Canadian Underwriter

Government of Alberta boosts Calgary’s flood resilience with $13.4 million investment

April 12, 2017   by Canadian Underwriter

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The Government of Alberta announced on Wednesday that it is investing about $13.4 million to help the City of Calgary boost its flood readiness.

A woman walks stands in the backyard of her home in the flooded community of Bowness as up to 100,000 people have been evacuated from their homes, in Calgary, on June 21, 2013. The federal public safety minister says the government will open its wallet to help Canadians prepare for natural catastrophes spawned by extreme weather linked to climate change. THE CANADIAN PRESS/Nathan Denette

Six provincial grants are part of $63 million earmarked in Budget 2017 to help Alberta communities and organizations adapt to severe weather events and a changing climate, Alberta Environment and Parks said in a press release. The projects will protect downtown Calgary and neighbouring communities during flooding and stormwater events.

Approximately $9.8 million will go to two pump station projects in Calgary’s Sunnyside neighbourhood and to the construction of a new flood-dedicated pump station, the ministry reported.

Another $1.7 million will be directed to flood resilience improvements at a sanitary lift station in the Roxboro neighbourhood, while the West Eau Claire flood barrier will get another $740,000. An additional $567,000 will support improvements to the Harvie Passage site, which will allow open-gate conditions to reduce risks to Inglewood, the Calgary Zoo and the Deerfoot light rail transit line.

The City of Calgary will also receive $522,500 through the Watershed Resiliency and Restoration Program (WRRP), which funds the improvement and creation of wetlands, restoration of riparian areas, as well as education, outreach and the implementation of best management practices.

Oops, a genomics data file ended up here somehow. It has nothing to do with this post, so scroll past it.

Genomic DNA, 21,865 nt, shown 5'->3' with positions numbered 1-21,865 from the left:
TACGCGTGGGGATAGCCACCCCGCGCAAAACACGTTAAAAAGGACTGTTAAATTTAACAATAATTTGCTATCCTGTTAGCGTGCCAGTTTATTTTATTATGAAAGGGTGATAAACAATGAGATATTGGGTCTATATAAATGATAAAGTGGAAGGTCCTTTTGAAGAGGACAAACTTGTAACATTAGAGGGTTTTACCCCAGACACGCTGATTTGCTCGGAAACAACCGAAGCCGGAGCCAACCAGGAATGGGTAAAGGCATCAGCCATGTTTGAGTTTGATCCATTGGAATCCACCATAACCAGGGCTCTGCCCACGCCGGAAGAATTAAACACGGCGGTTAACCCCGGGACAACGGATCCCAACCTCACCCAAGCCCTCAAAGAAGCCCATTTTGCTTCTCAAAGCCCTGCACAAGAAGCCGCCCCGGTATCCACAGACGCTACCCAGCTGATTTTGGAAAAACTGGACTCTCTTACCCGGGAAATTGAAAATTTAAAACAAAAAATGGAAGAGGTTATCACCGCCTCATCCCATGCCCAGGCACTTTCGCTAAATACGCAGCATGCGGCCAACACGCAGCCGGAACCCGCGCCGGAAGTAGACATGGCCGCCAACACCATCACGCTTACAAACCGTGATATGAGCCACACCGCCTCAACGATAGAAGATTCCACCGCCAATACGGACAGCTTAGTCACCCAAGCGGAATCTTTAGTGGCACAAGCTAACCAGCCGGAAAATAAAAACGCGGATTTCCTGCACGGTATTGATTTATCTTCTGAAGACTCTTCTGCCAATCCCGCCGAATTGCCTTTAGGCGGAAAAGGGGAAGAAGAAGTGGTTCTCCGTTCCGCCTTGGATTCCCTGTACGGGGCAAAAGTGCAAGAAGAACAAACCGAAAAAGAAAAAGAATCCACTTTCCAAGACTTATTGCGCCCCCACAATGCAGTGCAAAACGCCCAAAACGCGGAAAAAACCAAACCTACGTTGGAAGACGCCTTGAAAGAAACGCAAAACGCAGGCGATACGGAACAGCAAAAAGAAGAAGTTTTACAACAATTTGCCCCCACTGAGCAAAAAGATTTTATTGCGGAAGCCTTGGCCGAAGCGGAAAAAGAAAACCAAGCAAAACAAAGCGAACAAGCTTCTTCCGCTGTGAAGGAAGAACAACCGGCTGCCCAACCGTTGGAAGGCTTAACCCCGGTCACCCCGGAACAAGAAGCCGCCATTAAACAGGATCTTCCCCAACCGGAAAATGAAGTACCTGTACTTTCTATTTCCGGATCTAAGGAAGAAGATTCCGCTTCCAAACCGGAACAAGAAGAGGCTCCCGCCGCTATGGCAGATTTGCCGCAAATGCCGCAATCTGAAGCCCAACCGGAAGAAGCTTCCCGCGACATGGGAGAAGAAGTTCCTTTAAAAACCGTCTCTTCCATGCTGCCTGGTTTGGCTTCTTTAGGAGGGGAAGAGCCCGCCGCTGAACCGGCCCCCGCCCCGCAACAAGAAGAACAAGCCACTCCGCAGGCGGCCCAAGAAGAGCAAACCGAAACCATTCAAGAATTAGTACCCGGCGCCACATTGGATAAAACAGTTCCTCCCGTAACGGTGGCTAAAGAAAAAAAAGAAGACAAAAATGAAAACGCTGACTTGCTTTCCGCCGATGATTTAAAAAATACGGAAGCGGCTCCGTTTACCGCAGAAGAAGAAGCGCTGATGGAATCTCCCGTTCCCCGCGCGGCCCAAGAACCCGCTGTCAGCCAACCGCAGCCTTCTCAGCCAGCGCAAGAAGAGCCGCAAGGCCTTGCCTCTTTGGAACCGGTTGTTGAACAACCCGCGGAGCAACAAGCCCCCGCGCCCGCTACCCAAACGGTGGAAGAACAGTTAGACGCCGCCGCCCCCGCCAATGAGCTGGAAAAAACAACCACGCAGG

“This investment will enhance municipal infrastructure and build resilient communities,” Greg Somerville, president and CEO of Aviva Canada said in the release. “It will help protect Calgarians against severe weather events like overland flooding.”

Quentin Sinclair, executive director of the Hillhurst-Sunnyside Community Association, referred to 2013, when the Sunnyside neighbourhood was inundated because existing infrastructure couldn’t handle river and storm water. “These two pump station projects will protect our residents and their properties,” Sinclair said.

The provincial government added in the release that money will also be invested in a soil bio-engineering demonstration site along the Bow River to show how riverbanks can be stabilized using willows and other native plants. Another $3 million will support non-governmental organizations, including $1.25 million for Watershed Planning and Advisory Councils. The Bow River Basin Council will receive a $235,000 grant to design and construct a naturalized stormwater retention facility to promote low impact development practices.

Since 2015, the province has provided more than $160 million through the Alberta Community Resilience Program, Alberta Environment and Parks reported. Grants have gone toward flood barriers, erosion control, stormwater management, safeguards for critical municipal water management infrastructure and other high-priority flood mitigation projects in 40 municipalities and two First Nations.

Through four rounds of funding, the WRRP has provided more than $22 million to fund the enhancement and creation of wetlands, restoration of riparian areas, as well as education, outreach and the implementation of best management practices.

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